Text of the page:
LOS ANGELES (Reuters) - As the end credits roll for Sony Pictures' comedy "The Interview," the audience giggles at the standard disclaimer stating that any resemblance of the film's characters to real people is coincidental.
The raunchy comedy's villain is North Korean leader Kim Jong Un, a creative choice that sparked a real-life threat from the hermetic nation and possibly, as some speculate, a damaging cyberattack on the movie studio by unidentified hackers.
The film pairs high-stakes geopolitics with the hallmark bawdy language, stoner jokes and bathroom humor presented by stars Seth Rogen and James Franco.
"The Interview" is the second film Rogen and Evan Goldberg directed, produced and wrote after last year's raunchy apocalypse spoof "This is the End."
Out in U.S. theaters on Dec. 25, the film follows flamboyant TV host Skylark (Franco), who cajoles Eminem and other celebrities into revealing their secrets to him and long-time producer Aaron (Rogen), who has loftier ambitions of moving into serious news.
After hearing Kim is a fan of Skylark, Aaron secures an interview with the North Korean leader in his home nation, seeking to resolve whether he has functioning bowels. (Spoiler alert: They prove he does).
The CIA recruits the hapless duo to assassinate Kim by asking Skylark to discreetly poison him with ricin administered through a handshake.
Early reviews on Friday were mixed. Variety called the film a "half-baked burlesque" and warned moviegoers to prepare for "an evening of cinematic waterboarding."
The Hollywood Reporter compared "The Interview" to "a mediocre-to-average 'Saturday Night Live' sketch." British newspaper The Guardian called it a "tasteless but amusing comedy," giving it three out of five stars.
At the film's Los Angeles premiere on Thursday, a rowdy audience laughed throughout the male-centric comedy.
Before the screening, Rogen praised Sony Pictures Co-Chairman Amy Pascal for "having the balls to make this thing."
BOOST FROM CONTROVERSY
Korean-American actor Randall Park plays Kim, whom the film portrays as drinking excessively and baring his naked derriere. North Korea is often the butt of the joke, and during the interview, Skylark asks Kim on camera why he does not feed his people. Eventually, the journalist makes him break down in heavy sobs.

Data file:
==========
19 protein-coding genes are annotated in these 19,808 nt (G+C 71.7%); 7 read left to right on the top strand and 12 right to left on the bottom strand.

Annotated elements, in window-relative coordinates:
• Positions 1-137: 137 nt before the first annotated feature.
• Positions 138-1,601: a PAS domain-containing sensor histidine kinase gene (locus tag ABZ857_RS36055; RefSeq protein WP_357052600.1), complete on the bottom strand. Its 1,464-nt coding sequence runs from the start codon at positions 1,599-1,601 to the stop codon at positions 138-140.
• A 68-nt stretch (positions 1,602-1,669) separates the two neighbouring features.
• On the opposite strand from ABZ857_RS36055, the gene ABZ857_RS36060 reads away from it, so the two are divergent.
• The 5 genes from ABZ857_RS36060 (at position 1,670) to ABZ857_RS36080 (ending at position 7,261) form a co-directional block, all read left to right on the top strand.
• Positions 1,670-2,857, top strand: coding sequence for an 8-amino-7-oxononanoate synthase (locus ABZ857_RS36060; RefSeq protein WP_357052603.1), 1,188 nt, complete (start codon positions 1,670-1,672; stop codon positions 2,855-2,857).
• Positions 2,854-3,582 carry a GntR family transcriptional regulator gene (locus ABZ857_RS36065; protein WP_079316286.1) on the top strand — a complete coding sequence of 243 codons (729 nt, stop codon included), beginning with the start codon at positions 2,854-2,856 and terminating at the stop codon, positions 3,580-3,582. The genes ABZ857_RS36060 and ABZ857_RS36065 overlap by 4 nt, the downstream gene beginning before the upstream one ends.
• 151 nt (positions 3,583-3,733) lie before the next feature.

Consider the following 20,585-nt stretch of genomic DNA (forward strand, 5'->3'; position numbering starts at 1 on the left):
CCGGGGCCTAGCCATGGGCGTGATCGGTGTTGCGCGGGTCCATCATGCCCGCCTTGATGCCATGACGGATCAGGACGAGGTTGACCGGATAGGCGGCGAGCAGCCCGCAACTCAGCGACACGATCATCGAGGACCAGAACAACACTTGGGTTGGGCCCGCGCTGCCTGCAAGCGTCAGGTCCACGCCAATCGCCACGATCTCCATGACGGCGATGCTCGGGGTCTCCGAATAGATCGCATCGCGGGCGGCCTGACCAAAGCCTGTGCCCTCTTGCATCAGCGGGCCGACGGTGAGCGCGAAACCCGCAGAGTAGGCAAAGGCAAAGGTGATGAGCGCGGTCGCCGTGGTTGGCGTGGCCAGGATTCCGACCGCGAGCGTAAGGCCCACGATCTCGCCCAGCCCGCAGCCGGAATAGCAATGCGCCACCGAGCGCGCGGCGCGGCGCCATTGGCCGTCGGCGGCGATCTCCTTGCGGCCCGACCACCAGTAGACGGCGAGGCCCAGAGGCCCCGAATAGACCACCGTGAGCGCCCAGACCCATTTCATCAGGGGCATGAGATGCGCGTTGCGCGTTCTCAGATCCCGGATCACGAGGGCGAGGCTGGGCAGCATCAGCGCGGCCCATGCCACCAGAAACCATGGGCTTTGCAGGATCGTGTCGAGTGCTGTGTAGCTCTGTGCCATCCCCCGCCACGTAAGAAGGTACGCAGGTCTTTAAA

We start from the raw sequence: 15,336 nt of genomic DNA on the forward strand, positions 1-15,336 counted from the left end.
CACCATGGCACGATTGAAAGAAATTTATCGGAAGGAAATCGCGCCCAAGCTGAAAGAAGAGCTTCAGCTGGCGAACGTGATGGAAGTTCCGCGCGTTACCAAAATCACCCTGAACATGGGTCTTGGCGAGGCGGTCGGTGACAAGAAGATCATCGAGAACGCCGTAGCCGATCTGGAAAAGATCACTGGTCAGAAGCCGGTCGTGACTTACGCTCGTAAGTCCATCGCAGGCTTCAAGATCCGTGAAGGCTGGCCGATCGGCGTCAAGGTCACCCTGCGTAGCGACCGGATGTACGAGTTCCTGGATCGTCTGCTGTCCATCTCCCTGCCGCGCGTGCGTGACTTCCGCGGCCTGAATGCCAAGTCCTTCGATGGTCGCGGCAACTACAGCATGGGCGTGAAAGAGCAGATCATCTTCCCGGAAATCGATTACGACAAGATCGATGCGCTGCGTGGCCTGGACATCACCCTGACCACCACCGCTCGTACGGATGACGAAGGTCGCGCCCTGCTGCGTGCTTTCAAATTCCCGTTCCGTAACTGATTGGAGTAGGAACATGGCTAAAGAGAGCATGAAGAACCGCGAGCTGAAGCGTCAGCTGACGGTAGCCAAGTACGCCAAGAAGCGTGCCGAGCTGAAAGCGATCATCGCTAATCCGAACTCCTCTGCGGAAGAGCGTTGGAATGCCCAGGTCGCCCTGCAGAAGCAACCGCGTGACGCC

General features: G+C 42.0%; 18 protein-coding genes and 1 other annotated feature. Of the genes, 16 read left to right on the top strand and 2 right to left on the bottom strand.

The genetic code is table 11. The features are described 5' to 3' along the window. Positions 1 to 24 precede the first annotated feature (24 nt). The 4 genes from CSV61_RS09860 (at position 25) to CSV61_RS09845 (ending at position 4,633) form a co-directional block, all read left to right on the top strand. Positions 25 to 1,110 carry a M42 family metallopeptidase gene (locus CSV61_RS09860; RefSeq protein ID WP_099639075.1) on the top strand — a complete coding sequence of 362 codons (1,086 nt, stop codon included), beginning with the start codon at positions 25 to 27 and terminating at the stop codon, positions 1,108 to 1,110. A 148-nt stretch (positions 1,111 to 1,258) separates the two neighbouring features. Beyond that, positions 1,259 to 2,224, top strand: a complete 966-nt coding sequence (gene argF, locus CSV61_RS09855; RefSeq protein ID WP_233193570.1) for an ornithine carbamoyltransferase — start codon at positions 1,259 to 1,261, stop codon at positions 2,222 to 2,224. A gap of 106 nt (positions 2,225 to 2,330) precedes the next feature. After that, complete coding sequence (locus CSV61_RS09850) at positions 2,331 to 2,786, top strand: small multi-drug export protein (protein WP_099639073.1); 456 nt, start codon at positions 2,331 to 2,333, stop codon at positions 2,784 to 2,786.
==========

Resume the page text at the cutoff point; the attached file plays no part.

In real life, North Korea complained to the United Nations in June, accusing the United States of sponsoring terrorism and committing an act of war by allowing the movie's production.
The publicity surrounding the attack may prompt more people to see "The Interview." Boxoffice.com chief analyst Phil Contrino said he expected the movie to open with $22 million in U.S. and Canadian ticket sales, mostly to male fans who have embraced Rogen and Franco's style of humor.
"This wave of publicity cemented some interest that was there," Contrino said.
But for Sony, which may face tens of millions of dollars in costs from the security hack, Contrino said the film's success would be "an awfully small silver lining compared to the weight of what's happening to them."
In late November, Sony Pictures' computer network was crippled after an attack by hackers who stole and released five films, employee data and internal emails. People close to the investigation have told Reuters that North Korea is a principal suspect, but a North Korean diplomat has denied that his nation is involved.
Pascal defended the film to trade outlet Deadline Hollywood on Thursday, saying: "No one will tell us what movies to release, ever."
But leaked emails did show that Sony Corp Chief Executive Officer Kazuo Hirai ordered the film to be toned down after Pyongyang complained. Rogen objected but complied before the cyberattack.
(Additional reporting by Lisa Richwine; Editing by Mary Milliken and Lisa Von Ahn)